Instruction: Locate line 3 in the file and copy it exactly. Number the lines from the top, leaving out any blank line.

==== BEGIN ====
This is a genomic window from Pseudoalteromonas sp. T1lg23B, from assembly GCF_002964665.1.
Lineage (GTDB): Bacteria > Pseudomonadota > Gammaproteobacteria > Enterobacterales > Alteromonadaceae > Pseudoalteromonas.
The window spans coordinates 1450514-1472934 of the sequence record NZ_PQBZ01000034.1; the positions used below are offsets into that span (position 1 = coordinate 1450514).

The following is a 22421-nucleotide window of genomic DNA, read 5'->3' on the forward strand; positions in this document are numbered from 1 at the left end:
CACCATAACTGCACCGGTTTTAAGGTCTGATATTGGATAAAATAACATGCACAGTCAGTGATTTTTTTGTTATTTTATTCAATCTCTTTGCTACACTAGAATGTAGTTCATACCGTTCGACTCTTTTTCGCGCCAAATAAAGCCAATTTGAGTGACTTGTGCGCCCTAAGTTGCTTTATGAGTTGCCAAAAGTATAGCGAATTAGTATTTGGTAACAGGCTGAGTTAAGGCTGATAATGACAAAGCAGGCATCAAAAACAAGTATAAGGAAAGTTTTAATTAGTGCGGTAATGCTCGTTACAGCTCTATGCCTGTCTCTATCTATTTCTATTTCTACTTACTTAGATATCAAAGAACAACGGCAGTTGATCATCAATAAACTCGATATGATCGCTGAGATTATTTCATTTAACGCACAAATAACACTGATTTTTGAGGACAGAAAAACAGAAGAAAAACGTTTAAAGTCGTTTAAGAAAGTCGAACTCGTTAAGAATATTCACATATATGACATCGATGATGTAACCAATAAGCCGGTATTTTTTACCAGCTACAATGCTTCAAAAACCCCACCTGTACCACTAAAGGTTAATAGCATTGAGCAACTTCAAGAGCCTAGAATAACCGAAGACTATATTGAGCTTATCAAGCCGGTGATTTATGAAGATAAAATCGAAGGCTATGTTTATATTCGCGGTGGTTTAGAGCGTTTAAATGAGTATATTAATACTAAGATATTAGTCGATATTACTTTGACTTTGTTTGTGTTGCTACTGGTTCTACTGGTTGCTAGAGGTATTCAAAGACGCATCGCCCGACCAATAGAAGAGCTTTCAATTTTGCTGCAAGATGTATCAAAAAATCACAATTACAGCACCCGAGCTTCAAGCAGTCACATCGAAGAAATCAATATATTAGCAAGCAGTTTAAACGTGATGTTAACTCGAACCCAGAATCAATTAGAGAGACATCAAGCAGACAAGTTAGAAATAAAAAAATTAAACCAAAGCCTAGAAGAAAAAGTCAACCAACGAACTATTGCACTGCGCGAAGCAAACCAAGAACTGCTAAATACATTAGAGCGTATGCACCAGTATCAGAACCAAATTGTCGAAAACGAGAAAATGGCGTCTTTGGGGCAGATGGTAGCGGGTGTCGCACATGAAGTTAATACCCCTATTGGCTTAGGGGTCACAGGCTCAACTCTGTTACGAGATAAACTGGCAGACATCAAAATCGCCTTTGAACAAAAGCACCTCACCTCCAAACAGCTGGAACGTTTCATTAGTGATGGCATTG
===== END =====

The window spans coordinates 1450514-1472934 of the sequence record NZ_PQBZ01000034.1; the positions used below are offsets into that span (position 1 = coordinate 1450514).